Unique Wholearth flock genetics

Dr. Tom Hutchinson examines  the unique heritage genetics of the Wholearh Shropshire flock ~

A number of outstanding Canadian pioneer farmers and livestock traders began a tradition, which lasted more than 50 years, of going back to the British Isles to look for the best animals they could find.  They also sought out animals they felt would do well under Canadian conditions. These animals were shipped to Ontario and Quebec and either sold as advanced orders. Many others and especially the very best went to the importers farm to be bred, building up outstanding flocks and herds. The best animals from these farms were shown at both Ontario agricultural fairs as well as major shows in the USA such as Chicago. This was good advertising for the fine Canadian livestock breeds. Large sales followed. Many animals were sold to New England states, to New York, Pennsylvania, Ohio and to the newly opened up American mid west.

One outstanding pioneer stockman and trader was William Miller who, with his family had settled in 1839 in Pickering on a farm later known as Thistle Ha’. Brothers settled nearby and they developed a fine reputation for having and being able to get hold of outstanding livestock. As the breed societies got going in Britain, William and his son Robert began trips to Scotland and England on an almost annual basis. They often had large orders list in hand from other Canadian, USA as well as Mexican farmers. The Millers imported many breeds of Livestock but the sheep breeds they focused on, because they did so well in Canada and had strong breed societies in Britain, were Shropshires, Cotswolds and Leicesters. Robert Miller was inducted in to the Canadian Agricultural Hall of Fame in 1980 for his incredible work in enhancing the breeds of sheep, horses, cattle and pigs and his efforts in breed education and selection. Succeeding generations of Millers maintained the farms reputation for raising fine blooded stock, and a good portion of Canada’s breeding stock can be traced to Thistle Ha’. The Shropshires were the breed which they continued at Thistle Ha’ over 4 generations of Millers. The last Miller at the farm was Hugh Miller who died at around 2003 in his 90’s. This property was designated a National Historic Site in 1973 and municipally in 1977.Continued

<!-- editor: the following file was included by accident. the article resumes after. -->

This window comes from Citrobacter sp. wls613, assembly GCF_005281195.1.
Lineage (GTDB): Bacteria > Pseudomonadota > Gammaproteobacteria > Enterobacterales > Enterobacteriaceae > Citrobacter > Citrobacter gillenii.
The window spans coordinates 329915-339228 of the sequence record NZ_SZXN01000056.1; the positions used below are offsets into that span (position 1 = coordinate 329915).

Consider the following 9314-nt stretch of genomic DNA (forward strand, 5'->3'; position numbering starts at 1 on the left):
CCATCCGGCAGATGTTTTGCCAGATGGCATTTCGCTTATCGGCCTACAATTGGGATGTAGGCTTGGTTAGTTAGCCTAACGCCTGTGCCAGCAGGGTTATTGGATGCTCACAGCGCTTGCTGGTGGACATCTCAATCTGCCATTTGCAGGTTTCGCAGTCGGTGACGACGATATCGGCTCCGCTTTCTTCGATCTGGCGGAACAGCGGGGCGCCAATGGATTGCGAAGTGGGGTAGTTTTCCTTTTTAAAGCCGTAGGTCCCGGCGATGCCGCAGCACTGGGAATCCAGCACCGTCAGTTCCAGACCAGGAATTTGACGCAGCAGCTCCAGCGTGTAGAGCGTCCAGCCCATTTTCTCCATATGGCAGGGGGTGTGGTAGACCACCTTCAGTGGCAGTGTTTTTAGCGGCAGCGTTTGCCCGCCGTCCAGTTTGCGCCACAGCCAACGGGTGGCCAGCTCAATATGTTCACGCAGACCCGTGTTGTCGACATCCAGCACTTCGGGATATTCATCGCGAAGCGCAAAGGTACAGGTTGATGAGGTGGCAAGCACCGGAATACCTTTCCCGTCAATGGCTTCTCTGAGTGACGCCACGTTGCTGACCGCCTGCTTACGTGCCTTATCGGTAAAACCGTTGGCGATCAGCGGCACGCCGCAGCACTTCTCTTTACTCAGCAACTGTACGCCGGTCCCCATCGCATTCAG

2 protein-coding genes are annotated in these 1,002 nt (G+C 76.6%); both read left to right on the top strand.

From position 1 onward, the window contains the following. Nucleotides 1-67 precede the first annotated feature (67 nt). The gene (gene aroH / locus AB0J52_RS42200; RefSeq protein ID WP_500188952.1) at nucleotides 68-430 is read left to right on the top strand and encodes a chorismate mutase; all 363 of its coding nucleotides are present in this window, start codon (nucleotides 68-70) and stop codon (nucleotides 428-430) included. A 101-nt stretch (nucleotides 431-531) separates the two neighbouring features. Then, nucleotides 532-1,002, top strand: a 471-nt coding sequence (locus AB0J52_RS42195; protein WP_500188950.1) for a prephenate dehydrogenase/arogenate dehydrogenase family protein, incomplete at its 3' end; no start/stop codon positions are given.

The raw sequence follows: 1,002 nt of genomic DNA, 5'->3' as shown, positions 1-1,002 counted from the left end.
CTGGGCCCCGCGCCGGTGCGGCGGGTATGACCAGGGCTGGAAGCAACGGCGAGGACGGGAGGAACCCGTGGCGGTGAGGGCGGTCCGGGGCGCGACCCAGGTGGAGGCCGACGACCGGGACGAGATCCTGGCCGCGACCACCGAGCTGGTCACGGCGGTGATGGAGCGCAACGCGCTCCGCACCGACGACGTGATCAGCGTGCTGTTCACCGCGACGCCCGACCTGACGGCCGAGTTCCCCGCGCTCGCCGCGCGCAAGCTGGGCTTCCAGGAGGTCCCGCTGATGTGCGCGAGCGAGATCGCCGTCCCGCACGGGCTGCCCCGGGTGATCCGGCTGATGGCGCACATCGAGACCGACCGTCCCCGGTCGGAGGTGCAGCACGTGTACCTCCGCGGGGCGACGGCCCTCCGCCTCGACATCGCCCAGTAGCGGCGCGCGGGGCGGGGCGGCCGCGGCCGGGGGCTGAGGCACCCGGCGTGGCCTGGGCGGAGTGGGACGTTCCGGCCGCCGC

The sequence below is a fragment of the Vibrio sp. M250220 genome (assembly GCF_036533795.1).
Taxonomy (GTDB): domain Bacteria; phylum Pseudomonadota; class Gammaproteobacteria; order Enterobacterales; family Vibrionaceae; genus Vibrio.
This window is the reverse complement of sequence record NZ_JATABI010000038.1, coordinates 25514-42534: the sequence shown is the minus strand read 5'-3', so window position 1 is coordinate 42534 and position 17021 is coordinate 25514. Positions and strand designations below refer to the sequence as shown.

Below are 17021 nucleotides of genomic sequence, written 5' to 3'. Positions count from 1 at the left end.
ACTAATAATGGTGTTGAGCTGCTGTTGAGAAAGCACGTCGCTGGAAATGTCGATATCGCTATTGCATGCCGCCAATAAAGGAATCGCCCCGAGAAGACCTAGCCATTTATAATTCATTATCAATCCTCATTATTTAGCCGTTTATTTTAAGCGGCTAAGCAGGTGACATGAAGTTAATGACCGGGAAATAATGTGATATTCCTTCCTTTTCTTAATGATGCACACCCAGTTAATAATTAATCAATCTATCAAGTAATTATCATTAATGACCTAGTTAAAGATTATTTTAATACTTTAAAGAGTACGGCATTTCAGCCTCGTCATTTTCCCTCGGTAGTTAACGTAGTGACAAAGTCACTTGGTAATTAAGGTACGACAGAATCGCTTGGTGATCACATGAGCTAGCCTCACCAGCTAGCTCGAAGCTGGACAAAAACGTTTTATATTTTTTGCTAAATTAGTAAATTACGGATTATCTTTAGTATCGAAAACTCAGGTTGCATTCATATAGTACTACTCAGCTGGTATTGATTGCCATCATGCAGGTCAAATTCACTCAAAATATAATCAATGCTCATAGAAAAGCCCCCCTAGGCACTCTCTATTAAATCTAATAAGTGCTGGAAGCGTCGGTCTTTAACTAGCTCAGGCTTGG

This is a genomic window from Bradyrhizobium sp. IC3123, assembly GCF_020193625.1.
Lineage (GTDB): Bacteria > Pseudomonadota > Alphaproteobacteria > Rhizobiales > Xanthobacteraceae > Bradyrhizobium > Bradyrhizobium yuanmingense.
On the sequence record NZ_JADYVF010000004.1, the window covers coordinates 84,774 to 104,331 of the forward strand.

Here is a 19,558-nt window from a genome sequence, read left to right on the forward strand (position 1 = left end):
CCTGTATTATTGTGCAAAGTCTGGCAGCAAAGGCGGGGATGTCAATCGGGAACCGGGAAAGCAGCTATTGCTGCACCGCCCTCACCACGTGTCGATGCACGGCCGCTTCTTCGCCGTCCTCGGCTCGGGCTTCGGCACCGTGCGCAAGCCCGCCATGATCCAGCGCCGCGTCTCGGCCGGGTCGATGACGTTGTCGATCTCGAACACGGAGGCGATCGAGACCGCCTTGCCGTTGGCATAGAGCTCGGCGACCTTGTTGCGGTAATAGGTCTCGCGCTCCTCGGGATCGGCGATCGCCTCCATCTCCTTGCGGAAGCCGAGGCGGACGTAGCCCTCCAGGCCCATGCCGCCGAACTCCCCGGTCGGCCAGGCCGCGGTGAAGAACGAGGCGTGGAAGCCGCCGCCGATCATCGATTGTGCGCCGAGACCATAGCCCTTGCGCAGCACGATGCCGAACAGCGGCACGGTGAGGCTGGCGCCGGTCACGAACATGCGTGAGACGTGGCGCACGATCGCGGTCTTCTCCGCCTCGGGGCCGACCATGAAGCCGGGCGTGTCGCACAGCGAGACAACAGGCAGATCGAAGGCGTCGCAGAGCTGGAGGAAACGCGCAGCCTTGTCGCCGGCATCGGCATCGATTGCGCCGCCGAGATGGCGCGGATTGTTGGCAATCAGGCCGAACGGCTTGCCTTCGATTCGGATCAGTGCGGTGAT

Montana Jones
Montana is a watcher of whales, saver of turtles, wayfarer and shepherd. She is a writer, photographer, art farmist and was formerly a magazine art director, media coordinator, journalist and past winner of the Sutton Agricultural Fair Spelling Bee. She tends an oversized garden, eats real food and raises Shropshire sheep and other heritage livestock on Wholearth Farmstudio in Northumberland County, Ontario Canada. She received a CBC Literary Award, Ontario Arts Council Writer’s Reserve Grant, and has appeared in EnRoute, Mind’s Eye, The Globe and Mail, The Toronto Star, Canadian Women Studies Literary Journal, Watershed Magazine and Edible Toronto.